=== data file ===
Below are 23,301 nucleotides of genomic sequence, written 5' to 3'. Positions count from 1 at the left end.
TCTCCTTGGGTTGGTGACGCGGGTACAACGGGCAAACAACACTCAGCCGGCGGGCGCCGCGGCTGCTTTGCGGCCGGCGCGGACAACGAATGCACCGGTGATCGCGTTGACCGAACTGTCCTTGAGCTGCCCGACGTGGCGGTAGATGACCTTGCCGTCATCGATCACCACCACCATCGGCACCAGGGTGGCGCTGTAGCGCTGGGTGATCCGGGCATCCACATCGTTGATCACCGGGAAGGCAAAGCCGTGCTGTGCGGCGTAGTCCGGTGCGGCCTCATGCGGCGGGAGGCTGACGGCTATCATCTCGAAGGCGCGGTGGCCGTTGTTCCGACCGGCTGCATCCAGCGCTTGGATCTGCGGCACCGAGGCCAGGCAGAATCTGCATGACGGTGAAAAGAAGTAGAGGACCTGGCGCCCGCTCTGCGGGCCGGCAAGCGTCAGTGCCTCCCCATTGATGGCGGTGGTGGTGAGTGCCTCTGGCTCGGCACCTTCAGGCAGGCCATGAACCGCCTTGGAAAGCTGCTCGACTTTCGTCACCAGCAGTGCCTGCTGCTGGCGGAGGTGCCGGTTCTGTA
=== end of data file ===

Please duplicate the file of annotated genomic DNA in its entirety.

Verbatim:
Below are 23,301 nucleotides of genomic sequence, written 5' to 3'. Positions count from 1 at the left end.
TCTCCTTGGGTTGGTGACGCGGGTACAACGGGCAAACAACACTCAGCCGGCGGGCGCCGCGGCTGCTTTGCGGCCGGCGCGGACAACGAATGCACCGGTGATCGCGTTGACCGAACTGTCCTTGAGCTGCCCGACGTGGCGGTAGATGACCTTGCCGTCATCGATCACCACCACCATCGGCACCAGGGTGGCGCTGTAGCGCTGGGTGATCCGGGCATCCACATCGTTGATCACCGGGAAGGCAAAGCCGTGCTGTGCGGCGTAGTCCGGTGCGGCCTCATGCGGCGGGAGGCTGACGGCTATCATCTCGAAGGCGCGGTGGCCGTTGTTCCGACCGGCTGCATCCAGCGCTTGGATCTGCGGCACCGAGGCCAGGCAGAATCTGCATGACGGTGAAAAGAAGTAGAGGACCTGGCGCCCGCTCTGCGGGCCGGCAAGCGTCAGTGCCTCCCCATTGATGGCGGTGGTGGTGAGTGCCTCTGGCTCGGCACCTTCAGGCAGGCCATGAACCGCCTTGGAAAGCTGCTCGACTTTCGTCACCAGCAGTGCCTGCTGCTGGCGGAGGTGCCGGTTCTGTA